Explanation/Justification and Documentation Requirements
All cost transfer requests, including salary transfers, must be supported by a written justification and signed by the PI. The reason for each cost transfer must be clearly explained with supporting documentation when appropriate. The ORA has primary responsibility for approving cost transfers and maintaining the related records. The ORA may request copies of additional supporting documentation if questions arise during review.
Cost Transfer Request Documentation Requirements and Examples
All non-salary cost transfers involving a sponsored project are subject to the following documentation requirements. The Cost Transfer Journal Entry that is submitted to ORA must contain:
- WebFinance print screen documentation that shows the original charge.
- An explanation of the reason the original charge was not made to the appropriate cost center.
- A justification for why this charge is appropriate for the project.
- An explanation for the lateness of the request if the request is made more than 120 days after the original charge posted.
- The signature of the PI or his designee authorizing the transfer.
One form may be used to document several transfers if they are part of one journal and if the circumstances surrounding them are identical.
All salary transfer requests will use the appropriate HR Salary Distribution Change Form and contain all of the above documentation with the exception of the Web Finance print screen. Principal Investigators are required to sign all salary and wage paperwork for employees charging to their projects. Labor related cost transfers are completed through the Personnel Activity Form.
If a cost benefits two or more projects or activities in proportions that cannot be easily determined because of the interrelationship of the work involved, the cost may be allocated to projects on any reasonable basis, provided that the allocation procedure (1) meets the standards of the sponsor and OMB Circular A-21, Section C.4.d.3., (2) is fully and clearly documented, and (3) is auditable by means of supporting documentation substantiating the allocation (e.g. usage log for an equipment maintenance contract).
Expenses must be reallocated for reasons other than covering an over-expenditure or under-expenditure and must fall within the 120-day rule. The costs must be allowable and should be allocated to the projects based on the proportional benefit of the cost to the project (See Direct and Indirect Cost Policy).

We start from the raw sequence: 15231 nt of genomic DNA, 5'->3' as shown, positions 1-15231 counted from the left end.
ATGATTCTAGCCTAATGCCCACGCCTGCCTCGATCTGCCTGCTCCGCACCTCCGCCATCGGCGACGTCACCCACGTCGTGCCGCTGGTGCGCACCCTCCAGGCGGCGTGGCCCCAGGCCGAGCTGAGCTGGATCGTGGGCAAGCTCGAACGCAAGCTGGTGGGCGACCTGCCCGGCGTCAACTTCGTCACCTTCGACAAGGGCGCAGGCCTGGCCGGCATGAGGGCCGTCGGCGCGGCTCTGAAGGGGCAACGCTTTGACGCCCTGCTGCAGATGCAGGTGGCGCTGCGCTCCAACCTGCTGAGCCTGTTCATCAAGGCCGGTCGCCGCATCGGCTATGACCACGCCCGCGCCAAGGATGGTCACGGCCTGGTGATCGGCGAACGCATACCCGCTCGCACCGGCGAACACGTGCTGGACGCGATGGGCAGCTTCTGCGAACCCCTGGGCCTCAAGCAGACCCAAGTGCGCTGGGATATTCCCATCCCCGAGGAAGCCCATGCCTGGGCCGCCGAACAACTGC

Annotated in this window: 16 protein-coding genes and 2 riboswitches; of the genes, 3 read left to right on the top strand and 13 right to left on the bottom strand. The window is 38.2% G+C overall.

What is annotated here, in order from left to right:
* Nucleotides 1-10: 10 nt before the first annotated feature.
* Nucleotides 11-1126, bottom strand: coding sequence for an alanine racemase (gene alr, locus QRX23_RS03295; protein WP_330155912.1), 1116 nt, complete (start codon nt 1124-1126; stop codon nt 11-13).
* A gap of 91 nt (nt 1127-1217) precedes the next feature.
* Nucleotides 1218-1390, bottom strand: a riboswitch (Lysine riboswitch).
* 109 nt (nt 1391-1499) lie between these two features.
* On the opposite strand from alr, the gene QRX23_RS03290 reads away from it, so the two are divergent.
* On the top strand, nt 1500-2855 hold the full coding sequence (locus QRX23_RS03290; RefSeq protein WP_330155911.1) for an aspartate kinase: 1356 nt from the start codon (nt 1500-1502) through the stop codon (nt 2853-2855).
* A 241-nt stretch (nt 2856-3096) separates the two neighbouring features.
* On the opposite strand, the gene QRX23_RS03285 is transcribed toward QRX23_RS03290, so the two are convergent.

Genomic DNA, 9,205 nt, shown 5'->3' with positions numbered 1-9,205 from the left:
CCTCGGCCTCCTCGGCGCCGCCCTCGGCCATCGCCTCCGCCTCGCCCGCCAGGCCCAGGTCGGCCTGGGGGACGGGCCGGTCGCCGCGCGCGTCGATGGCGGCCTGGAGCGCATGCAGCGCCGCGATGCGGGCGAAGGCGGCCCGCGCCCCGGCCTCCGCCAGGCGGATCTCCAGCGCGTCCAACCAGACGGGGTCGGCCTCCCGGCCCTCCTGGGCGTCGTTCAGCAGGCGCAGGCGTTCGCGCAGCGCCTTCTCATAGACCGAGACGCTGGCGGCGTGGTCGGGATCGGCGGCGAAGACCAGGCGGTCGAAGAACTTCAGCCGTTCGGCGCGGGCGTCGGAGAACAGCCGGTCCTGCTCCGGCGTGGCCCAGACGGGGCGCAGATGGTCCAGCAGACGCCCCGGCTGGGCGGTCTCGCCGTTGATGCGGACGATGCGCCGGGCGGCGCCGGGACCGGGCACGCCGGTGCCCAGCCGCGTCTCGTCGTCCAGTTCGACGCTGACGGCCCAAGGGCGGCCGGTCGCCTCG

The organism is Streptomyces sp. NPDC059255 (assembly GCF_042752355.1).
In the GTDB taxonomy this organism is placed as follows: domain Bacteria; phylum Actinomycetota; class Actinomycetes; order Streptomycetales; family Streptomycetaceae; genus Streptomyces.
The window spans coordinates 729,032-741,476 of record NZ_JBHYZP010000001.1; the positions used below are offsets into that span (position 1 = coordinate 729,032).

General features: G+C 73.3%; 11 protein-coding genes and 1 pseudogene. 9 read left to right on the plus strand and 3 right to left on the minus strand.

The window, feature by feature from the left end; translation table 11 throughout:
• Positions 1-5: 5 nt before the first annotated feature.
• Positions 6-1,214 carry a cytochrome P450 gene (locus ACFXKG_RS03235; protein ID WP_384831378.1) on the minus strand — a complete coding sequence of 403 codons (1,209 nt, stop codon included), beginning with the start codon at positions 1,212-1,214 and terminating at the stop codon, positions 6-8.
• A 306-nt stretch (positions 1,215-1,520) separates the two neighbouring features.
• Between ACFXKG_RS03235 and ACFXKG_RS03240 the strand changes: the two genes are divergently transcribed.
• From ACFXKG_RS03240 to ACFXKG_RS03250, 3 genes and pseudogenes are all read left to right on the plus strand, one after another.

Examples of Acceptable and Unacceptable Cost Transfers:
Usually acceptable transfers requiring little justification include:
- Transfers with written approval from the sponsor
- Transfers between linked funds
- Typing error in entering the fund number
Unacceptable stand-alone explanations include:
- To correct coding
- To transfer expense
- Should be charged to grant
- To correct an error
- To correct charge to wrong fund
- To correct salary distribution
- Administrative error or oversight
- Change made on operating budget
- Charged to another fund to expedite order
- Late because principal investigator was out of town
Questionable transfers that will raise an audit flag:
- Transferring expenses from an overspent sponsored project
- Transfers to spend out a project
- Transfer of an expense that was previously transferred
- Moving money from one project to another
- Transfer to a project of expenses incurred after the project end date
- Transfers which do not explain why the error occurred and how the expense is appropriate to the project to which it is being moved
Examples of transfers that do not need detailed explanations
- Transfers to correct a data entry or transposition error. The explanation should identify the transposition error and the correcting entry.
- Transfers of expenditures from a prior year cost center to the continuation center. (Continuation is defined as the same project that has the same agency award number.)
- Transfers from a departmental core cost center used as a “master” account for certain purchases. (i.e. a single cost center set up with an outside vendor to allow for direct billing through Accounts Payable or a University-approved recharge center). A log that fully substantiates the transfer must accompany the journal.
Transfers not meeting the above criteria will be rejected and returned to the department with the reason for the rejection, even if such costs were expected as part of the project closeout.